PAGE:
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County governments may soon have an array of new risk financing options available to them.

The National Assn. of Counties last week announced a partnership with Sedgwick Inc. to develop new risk services for counties.

Separately, a group of state county associations and risk pools are investigating forming a captive.

The partnership formed by Washington-based NACo and Sedgwick will be a "platform for developing insurance and risk management-related products for the county marketplace," said Brad Johnson, managing director of Sedgwick's public entity division in Columbia, S.C.

These could include traditional and alternative risk financing mechanisms and address exposures in areas including environmental, public official liability and personal coverages for county employees, he said. The partnership could offer pilot products to some county associations as soon as April.

Stephen Swendiman, managing director of NACo's Financial Services Center in Washington, said there is no intention of competing with existing state county association risk financing programs.

The overriding theme of the venture, he said, is "we are hoping to create a new way of delivering services to municipalities through our partnership that would streamline the (financial) security process of county governments" through a market basket "tailored to the desires of our clientele."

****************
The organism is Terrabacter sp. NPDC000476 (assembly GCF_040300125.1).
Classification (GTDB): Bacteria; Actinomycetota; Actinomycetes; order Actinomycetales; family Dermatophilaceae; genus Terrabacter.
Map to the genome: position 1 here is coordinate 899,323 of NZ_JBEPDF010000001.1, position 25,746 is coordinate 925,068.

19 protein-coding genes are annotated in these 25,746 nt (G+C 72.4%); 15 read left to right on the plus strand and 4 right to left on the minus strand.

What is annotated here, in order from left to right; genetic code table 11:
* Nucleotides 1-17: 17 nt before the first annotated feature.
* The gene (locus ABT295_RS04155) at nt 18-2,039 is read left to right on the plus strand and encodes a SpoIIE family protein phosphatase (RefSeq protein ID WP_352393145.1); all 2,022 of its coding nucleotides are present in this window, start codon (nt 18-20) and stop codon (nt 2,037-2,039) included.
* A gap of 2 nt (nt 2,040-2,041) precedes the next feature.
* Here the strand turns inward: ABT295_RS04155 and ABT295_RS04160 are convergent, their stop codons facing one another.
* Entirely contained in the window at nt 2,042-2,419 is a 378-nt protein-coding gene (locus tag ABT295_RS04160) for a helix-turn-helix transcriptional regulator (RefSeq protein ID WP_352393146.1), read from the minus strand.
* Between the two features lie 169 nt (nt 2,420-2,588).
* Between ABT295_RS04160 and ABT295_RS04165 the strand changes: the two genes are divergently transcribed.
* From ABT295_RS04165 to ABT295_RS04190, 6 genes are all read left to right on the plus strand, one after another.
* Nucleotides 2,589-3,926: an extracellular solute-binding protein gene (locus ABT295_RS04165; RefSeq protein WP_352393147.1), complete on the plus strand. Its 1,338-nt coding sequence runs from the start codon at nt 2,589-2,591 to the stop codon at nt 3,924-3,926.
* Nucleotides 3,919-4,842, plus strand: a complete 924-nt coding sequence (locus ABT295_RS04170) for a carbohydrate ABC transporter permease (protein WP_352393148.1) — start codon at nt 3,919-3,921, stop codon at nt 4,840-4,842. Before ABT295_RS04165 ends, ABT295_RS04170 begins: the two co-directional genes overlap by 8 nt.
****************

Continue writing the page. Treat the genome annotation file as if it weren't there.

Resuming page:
Meanwhile, an informal group of state county associations and risk pools are investigating forming a captive to provide excess insurance.

The six group members have hired Johnson & Higgins of Georgia "to take a look at the marketplace for us to see if we can find what type of response we get" to the concept of a multiline captive that could provide coverage for liability, property and possibly workers comp risks, said Jim Jean, business manager for the Texas. Assn. of Counties' self-insurance pools in Austin. One of the factors on which J&H will be seeking input is the limits that would be offered.

A feasibility study conducted for the group by ARM Tech Inc. in Lake Forest, Calif., has already concluded a captive is feasible, he said (BI, June 6, 1996). "We are now looking to see if we want to go on from there."

Members of the group are from Texas, Georgia, New Mexico, North Carolina, Washington and Missouri, though a total of about 20 state county associations have expressed varying degrees of interest, said Mr. Jean. These six will make the decision as to "whether to go forward or not and we would think at that time some of the others.*.*.might be interested," he said.

Potential domiciles include Vermont and Colorado, but no firm decision has been made, he said.

The group expects to meet in Santa Fe, N.M., in March "to take any response that we might have and evaluate it" and set a schedule.

The primary reason the group has decided to explore this concept now "has to do with the evolution of the pools," said Mr. Jean. Several county pool managers think volume has increased to the point where the concept might be feasible.

He added, though, that,"Obviously we have considered the market conditions and some of us feel possibly forming in a soft market will be more reasonable and easy."

Mr. Jean noted the group may receive some assistance from the new NACo partnership with Sedgwick.